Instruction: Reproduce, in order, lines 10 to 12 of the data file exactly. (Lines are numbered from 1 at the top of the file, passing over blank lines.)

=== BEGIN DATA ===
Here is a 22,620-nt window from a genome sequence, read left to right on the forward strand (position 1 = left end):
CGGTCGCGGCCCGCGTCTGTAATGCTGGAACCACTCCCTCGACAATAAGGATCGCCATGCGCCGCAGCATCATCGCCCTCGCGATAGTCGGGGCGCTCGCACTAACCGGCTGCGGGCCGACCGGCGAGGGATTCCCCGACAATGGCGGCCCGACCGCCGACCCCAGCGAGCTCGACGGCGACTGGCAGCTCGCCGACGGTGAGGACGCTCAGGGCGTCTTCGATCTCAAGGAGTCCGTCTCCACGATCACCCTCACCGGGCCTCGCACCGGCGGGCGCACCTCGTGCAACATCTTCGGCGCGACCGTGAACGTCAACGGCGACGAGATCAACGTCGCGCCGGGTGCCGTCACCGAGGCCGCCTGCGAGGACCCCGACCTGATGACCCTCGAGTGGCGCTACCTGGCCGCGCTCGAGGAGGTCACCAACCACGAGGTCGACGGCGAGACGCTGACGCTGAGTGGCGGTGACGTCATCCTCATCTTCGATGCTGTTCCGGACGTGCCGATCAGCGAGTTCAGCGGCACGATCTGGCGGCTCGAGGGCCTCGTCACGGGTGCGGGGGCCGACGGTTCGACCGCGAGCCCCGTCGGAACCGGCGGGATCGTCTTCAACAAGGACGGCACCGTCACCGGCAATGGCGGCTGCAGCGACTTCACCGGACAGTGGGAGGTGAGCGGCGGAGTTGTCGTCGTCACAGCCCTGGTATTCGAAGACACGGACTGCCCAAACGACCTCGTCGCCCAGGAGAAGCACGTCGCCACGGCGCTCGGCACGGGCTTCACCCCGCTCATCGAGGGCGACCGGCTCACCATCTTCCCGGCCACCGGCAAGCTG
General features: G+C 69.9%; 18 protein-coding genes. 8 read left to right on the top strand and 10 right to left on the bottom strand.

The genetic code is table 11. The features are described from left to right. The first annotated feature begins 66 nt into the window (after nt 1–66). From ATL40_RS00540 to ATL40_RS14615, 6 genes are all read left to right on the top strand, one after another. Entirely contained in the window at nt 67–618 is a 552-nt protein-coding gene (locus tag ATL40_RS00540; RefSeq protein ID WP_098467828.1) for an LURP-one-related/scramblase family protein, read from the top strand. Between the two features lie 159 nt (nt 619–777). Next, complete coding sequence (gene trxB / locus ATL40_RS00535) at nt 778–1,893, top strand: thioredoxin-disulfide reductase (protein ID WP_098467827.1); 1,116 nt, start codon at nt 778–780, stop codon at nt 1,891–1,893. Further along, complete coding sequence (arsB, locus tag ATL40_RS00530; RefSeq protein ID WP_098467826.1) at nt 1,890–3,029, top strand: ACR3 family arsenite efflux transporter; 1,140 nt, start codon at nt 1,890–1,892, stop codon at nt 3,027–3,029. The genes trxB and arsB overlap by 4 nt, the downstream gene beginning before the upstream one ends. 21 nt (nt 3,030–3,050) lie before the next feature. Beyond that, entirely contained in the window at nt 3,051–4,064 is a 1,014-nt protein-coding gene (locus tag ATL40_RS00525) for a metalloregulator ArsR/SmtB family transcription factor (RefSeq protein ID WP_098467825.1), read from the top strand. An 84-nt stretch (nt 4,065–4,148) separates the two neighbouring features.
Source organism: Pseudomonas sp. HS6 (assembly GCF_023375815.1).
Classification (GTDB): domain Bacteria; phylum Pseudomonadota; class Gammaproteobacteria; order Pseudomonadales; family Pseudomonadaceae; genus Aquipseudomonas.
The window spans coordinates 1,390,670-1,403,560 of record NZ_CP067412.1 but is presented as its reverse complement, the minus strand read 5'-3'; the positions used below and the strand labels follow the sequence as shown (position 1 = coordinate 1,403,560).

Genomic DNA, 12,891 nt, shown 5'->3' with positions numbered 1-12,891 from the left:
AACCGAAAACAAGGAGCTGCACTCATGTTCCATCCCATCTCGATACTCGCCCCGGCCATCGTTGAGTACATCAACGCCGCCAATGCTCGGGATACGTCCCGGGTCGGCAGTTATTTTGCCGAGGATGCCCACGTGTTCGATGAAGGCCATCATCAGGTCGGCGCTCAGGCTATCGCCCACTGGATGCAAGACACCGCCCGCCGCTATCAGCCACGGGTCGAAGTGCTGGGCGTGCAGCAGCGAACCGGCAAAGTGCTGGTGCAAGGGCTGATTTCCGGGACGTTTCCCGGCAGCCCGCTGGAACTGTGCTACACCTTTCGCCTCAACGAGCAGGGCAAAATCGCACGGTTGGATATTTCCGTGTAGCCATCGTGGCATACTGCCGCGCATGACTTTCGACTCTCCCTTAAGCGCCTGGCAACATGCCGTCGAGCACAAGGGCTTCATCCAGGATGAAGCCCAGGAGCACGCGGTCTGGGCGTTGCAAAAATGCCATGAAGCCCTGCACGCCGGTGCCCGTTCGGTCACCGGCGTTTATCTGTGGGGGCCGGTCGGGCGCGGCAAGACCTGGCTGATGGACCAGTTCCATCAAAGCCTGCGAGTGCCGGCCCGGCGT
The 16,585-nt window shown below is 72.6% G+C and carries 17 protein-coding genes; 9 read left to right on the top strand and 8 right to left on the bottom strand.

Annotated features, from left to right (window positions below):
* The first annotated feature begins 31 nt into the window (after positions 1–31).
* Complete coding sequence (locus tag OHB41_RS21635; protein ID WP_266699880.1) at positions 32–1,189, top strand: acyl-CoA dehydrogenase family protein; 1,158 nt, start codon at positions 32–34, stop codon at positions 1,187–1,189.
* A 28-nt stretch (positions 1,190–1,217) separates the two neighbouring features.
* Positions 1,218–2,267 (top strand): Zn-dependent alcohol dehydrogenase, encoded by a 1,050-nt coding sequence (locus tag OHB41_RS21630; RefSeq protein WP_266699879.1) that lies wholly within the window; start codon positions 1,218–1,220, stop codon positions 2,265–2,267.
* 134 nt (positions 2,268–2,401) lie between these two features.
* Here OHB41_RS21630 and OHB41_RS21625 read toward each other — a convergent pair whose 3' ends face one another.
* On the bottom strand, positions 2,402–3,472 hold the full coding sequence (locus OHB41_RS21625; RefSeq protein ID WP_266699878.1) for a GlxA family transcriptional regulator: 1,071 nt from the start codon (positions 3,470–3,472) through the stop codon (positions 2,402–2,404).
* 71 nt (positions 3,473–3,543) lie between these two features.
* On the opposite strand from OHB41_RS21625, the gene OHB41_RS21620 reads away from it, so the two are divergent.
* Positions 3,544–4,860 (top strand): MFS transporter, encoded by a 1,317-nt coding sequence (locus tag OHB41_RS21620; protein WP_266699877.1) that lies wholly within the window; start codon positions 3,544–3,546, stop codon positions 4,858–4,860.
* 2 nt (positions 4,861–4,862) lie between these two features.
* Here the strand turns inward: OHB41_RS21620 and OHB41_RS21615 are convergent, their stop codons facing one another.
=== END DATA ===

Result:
The 16,585-nt window shown below is 72.6% G+C and carries 17 protein-coding genes; 9 read left to right on the top strand and 8 right to left on the bottom strand.

Annotated features, from left to right (window positions below):
* The first annotated feature begins 31 nt into the window (after positions 1–31).